A moving piece, worth sharing, worth being re-read and being passed on.
Reference: Edited excerpt, information and complete speech from Chief Logan's Lament, page 30, The American Reader, Words That Moved a Nation, Perennial Publication (2000) edited by Diane Ravitch
In 1774, there were violent clashes between Indians and whites in the Ohio River valley. Whites were reportedly enraged after a series of robberies assumed to be commited by the Indians and white soldiers wiped off a large number of Indians, including the family of Logan, the chief of the Mingo Indian tribe.
Logan was known as a friend of the whites, but the massacre, and the murder of his entire family at the hands of the whites, prompted him to retaliate. Led by Logan, the Indians went on a rampage, killed several till they were finally defeated by the Virginia militia in October 1774. After defeat, Logan refused to join the other chiefs as a supplicant before the victorious whites. Instead, he sent the following speech to Lord Dunmore, royal governor of Virginia.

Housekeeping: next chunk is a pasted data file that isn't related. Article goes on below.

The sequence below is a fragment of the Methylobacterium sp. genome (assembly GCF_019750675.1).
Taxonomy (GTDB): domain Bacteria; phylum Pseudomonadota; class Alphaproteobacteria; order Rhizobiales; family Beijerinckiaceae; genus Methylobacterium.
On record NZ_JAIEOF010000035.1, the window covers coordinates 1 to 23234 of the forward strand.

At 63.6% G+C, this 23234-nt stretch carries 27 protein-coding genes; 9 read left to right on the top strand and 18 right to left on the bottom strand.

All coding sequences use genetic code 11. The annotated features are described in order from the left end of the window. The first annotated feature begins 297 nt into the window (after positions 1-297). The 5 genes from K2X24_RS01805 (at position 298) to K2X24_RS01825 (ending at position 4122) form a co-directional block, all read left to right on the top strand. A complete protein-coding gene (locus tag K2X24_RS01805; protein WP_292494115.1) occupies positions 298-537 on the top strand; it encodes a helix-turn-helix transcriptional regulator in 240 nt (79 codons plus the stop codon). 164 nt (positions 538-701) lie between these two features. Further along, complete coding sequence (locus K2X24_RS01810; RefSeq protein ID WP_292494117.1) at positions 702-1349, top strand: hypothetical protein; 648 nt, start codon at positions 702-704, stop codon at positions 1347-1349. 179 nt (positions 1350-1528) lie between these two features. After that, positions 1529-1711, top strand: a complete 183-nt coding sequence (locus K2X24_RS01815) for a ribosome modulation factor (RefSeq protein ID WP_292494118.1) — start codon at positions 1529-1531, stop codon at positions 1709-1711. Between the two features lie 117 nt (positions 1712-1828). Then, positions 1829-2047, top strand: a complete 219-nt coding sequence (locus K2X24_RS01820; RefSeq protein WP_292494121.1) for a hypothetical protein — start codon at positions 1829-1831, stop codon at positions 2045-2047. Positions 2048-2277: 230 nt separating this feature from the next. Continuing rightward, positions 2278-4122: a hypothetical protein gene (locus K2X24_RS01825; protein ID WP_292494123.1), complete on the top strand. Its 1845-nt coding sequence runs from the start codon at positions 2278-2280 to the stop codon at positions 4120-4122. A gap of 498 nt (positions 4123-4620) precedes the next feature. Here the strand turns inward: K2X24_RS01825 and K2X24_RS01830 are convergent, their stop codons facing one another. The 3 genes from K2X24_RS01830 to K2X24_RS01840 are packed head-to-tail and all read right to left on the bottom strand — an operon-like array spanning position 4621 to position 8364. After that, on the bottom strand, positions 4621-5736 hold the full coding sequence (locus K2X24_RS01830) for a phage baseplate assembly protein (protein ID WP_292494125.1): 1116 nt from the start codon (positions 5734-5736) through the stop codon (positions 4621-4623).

Thomas Jefferson included Logan's speech in his Notes on Virginia (1784-85) ... as proof "of the talents of the aboriginals of this country, and particularly of their eloquence."
Who is there to mourn for Logan? Not one.
I appeal to any white man to say, if ever he entered Logan's cabin hungry, and he gave him not meat: if he ever came cold and naked, and he cloathed him not. During the course of the last long and bloody war Logan remained idle in his cabin, an advocate for peace. Such was my love for the whites, that my countrymen pointed as they passed, and said, "Logan is the friend of the white man." I had even thought to have lived with you, but for the injuries of one man. Colonel Cresap, the last spring, in cold blood, and unprovoked, murdered all the relations of Logan, not even sparing my women and children. There runs not a drop of my blood in the veins of any living creature. This called on me for revenge. I have sought it: I have killed many: I have fully glutted my vengeance: for my country I rejoice at the beams of peace. But do not harbour a thought that mine is the joy of fear. Logan never felt fear. He will not turn on his heel to save his life. Who is there to mourn for Logan? - Not one.